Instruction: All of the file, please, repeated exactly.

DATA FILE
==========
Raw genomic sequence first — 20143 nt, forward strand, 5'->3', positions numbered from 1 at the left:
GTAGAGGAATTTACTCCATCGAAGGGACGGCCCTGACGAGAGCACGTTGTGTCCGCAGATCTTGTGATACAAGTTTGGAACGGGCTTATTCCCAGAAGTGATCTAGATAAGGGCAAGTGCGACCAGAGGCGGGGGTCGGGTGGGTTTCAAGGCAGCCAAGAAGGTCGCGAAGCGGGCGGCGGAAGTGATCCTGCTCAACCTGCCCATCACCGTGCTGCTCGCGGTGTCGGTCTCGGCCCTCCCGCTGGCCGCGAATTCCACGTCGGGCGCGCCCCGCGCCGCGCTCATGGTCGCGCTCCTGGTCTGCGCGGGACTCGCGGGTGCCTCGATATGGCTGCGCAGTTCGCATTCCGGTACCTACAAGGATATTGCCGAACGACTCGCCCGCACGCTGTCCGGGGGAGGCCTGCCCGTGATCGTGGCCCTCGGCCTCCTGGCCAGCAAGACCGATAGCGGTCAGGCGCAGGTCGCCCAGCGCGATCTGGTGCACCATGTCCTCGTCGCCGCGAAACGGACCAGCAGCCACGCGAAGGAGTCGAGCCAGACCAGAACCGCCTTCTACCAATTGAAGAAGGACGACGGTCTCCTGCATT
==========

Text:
Raw genomic sequence first — 20143 nt, forward strand, 5'->3', positions numbered from 1 at the left:
GTAGAGGAATTTACTCCATCGAAGGGACGGCCCTGACGAGAGCACGTTGTGTCCGCAGATCTTGTGATACAAGTTTGGAACGGGCTTATTCCCAGAAGTGATCTAGATAAGGGCAAGTGCGACCAGAGGCGGGGGTCGGGTGGGTTTCAAGGCAGCCAAGAAGGTCGCGAAGCGGGCGGCGGAAGTGATCCTGCTCAACCTGCCCATCACCGTGCTGCTCGCGGTGTCGGTCTCGGCCCTCCCGCTGGCCGCGAATTCCACGTCGGGCGCGCCCCGCGCCGCGCTCATGGTCGCGCTCCTGGTCTGCGCGGGACTCGCGGGTGCCTCGATATGGCTGCGCAGTTCGCATTCCGGTACCTACAAGGATATTGCCGAACGACTCGCCCGCACGCTGTCCGGGGGAGGCCTGCCCGTGATCGTGGCCCTCGGCCTCCTGGCCAGCAAGACCGATAGCGGTCAGGCGCAGGTCGCCCAGCGCGATCTGGTGCACCATGTCCTCGTCGCCGCGAAACGGACCAGCAGCCACGCGAAGGAGTCGAGCCAGACCAGAACCGCCTTCTACCAATTGAAGAAGGACGACGGTCTCCTGCATT